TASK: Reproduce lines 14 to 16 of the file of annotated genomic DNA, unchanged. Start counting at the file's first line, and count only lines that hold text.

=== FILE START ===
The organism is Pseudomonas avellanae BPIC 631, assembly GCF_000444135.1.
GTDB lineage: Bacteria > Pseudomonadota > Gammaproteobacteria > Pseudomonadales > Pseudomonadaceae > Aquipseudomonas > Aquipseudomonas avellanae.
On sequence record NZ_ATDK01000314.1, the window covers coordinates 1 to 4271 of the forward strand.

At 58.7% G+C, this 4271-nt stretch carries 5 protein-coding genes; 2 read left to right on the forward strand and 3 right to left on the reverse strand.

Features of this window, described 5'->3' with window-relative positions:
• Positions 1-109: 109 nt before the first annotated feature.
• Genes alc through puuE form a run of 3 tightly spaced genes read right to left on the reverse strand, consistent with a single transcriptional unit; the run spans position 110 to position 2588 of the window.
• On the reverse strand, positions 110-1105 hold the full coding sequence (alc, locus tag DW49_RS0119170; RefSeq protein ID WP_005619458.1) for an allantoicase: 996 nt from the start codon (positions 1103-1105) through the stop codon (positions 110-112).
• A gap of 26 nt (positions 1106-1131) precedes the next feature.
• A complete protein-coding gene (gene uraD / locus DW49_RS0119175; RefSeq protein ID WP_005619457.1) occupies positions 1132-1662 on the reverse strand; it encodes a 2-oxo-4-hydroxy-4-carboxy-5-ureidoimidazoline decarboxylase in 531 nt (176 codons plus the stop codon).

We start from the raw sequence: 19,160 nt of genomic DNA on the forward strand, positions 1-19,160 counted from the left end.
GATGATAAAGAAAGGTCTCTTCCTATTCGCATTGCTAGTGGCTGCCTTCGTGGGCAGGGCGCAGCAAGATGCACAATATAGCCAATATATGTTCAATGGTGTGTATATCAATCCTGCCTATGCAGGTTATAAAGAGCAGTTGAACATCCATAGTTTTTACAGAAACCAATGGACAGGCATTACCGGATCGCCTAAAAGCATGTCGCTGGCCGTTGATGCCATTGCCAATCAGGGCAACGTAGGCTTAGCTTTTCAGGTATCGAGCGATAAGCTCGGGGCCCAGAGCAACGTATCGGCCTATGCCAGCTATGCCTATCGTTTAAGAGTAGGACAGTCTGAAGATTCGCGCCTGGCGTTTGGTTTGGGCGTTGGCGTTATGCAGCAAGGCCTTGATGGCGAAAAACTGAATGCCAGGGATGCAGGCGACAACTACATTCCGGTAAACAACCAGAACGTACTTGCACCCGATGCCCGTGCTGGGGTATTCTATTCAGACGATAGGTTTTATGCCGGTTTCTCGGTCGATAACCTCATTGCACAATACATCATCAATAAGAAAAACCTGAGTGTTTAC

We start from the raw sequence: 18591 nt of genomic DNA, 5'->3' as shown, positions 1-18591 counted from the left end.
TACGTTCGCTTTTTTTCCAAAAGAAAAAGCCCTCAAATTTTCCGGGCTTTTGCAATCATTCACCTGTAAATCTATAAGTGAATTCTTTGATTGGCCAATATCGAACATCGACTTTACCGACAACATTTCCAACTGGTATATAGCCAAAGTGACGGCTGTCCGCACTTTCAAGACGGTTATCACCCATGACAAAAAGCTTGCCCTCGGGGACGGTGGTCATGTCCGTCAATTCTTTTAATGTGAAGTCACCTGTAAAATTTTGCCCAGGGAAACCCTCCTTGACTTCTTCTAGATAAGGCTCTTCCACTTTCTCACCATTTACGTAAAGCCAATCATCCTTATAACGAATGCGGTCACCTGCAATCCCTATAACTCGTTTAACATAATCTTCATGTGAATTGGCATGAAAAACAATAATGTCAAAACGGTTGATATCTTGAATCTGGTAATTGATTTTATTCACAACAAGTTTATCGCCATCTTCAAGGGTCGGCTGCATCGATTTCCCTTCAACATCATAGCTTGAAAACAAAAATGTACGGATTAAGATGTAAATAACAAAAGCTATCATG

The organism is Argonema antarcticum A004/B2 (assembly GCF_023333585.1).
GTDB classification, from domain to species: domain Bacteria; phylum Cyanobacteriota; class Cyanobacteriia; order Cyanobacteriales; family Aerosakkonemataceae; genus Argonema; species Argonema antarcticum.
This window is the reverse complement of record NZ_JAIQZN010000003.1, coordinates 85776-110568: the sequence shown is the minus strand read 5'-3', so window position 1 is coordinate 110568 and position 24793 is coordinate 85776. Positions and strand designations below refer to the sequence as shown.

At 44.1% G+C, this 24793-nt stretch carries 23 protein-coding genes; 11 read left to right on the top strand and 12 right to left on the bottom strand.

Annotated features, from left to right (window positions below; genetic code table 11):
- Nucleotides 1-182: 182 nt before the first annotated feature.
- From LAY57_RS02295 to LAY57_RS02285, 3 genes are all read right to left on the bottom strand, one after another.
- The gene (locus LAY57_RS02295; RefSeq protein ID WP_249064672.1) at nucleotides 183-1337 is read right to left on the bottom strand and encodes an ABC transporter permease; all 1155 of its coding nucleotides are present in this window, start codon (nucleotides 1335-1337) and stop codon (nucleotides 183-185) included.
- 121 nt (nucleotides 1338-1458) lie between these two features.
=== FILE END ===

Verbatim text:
TACGTTCGCTTTTTTTCCAAAAGAAAAAGCCCTCAAATTTTCCGGGCTTTTGCAATCATTCACCTGTAAATCTATAAGTGAATTCTTTGATTGGCCAATATCGAACATCGACTTTACCGACAACATTTCCAACTGGTATATAGCCAAAGTGACGGCTGTCCGCACTTTCAAGACGGTTATCACCCATGACAAAAAGCTTGCCCTCGGGGACGGTGGTCATGTCCGTCAATTCTTTTAATGTGAAGTCACCTGTAAAATTTTGCCCAGGGAAACCCTCCTTGACTTCTTCTAGATAAGGCTCTTCCACTTTCTCACCATTTACGTAAAGCCAATCATCCTTATAACGAATGCGGTCACCTGCAATCCCTATAACTCGTTTAACATAATCTTCATGTGAATTGGCATGAAAAACAATAATGTCAAAACGGTTGATATCTTGAATCTGGTAATTGATTTTATTCACAACAAGTTTATCGCCATCTTCAAGGGTCGGCTGCATCGATTTCCCTTCAACATCATAGCTTGAAAACAAAAATGTACGGATTAAGATGTAAATAACAAAAGCTATCATG

The organism is Argonema antarcticum A004/B2 (assembly GCF_023333585.1).
GTDB classification, from domain to species: domain Bacteria; phylum Cyanobacteriota; class Cyanobacteriia; order Cyanobacteriales; family Aerosakkonemataceae; genus Argonema; species Argonema antarcticum.